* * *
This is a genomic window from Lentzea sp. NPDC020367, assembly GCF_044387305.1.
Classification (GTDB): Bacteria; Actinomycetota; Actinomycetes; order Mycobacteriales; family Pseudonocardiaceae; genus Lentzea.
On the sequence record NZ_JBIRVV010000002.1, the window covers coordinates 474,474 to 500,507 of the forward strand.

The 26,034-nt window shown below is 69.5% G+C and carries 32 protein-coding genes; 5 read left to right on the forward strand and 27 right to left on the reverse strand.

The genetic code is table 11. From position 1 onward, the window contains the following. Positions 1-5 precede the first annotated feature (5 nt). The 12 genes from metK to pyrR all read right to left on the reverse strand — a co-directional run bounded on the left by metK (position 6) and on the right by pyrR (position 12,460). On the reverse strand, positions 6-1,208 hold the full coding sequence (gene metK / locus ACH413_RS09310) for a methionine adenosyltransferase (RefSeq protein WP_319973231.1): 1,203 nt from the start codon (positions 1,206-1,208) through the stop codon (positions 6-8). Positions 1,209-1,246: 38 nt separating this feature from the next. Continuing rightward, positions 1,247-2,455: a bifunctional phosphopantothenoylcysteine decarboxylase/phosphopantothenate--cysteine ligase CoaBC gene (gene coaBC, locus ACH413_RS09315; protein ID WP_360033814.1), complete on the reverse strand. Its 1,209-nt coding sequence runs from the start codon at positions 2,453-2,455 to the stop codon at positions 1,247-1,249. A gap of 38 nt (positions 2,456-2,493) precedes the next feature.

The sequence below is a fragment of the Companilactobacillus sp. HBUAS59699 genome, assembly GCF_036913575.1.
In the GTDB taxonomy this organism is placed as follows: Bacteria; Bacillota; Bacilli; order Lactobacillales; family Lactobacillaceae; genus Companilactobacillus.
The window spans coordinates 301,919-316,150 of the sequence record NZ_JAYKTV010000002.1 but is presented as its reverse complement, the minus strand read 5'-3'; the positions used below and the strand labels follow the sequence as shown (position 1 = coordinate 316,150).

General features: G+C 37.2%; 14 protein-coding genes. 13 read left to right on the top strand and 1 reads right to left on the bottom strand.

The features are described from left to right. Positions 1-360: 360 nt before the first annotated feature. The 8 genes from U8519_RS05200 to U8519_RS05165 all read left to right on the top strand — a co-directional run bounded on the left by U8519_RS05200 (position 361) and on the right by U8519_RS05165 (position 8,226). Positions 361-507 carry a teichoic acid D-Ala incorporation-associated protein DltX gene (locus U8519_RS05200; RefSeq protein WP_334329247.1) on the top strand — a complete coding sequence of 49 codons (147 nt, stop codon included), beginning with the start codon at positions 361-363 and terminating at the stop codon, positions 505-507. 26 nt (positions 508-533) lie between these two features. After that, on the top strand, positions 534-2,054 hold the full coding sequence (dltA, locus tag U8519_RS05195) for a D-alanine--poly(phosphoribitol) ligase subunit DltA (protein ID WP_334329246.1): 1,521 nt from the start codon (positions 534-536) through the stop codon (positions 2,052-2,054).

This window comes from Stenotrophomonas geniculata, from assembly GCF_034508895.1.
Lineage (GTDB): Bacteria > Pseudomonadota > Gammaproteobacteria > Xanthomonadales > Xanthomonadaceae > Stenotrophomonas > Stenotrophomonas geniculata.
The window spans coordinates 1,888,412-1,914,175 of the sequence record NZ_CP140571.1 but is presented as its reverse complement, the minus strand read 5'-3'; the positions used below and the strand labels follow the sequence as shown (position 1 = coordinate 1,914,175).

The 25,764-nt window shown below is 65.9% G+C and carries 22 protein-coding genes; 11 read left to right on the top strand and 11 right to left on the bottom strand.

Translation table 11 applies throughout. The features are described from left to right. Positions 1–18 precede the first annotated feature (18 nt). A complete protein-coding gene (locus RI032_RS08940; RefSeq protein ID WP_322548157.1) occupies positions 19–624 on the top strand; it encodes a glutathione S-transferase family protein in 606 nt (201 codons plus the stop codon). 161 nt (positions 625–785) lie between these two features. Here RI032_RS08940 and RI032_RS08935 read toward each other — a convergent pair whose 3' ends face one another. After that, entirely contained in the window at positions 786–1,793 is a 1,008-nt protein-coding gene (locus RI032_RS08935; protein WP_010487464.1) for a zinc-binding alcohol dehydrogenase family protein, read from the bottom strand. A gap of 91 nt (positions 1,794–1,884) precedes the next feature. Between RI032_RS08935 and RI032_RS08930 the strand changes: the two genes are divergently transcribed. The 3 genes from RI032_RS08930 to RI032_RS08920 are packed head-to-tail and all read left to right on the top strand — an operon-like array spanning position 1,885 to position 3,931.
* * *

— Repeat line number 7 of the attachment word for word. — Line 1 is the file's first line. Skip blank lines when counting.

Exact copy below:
In the GTDB taxonomy this organism is placed as follows: Bacteria; Bacillota; Bacilli; order Lactobacillales; family Lactobacillaceae; genus Companilactobacillus.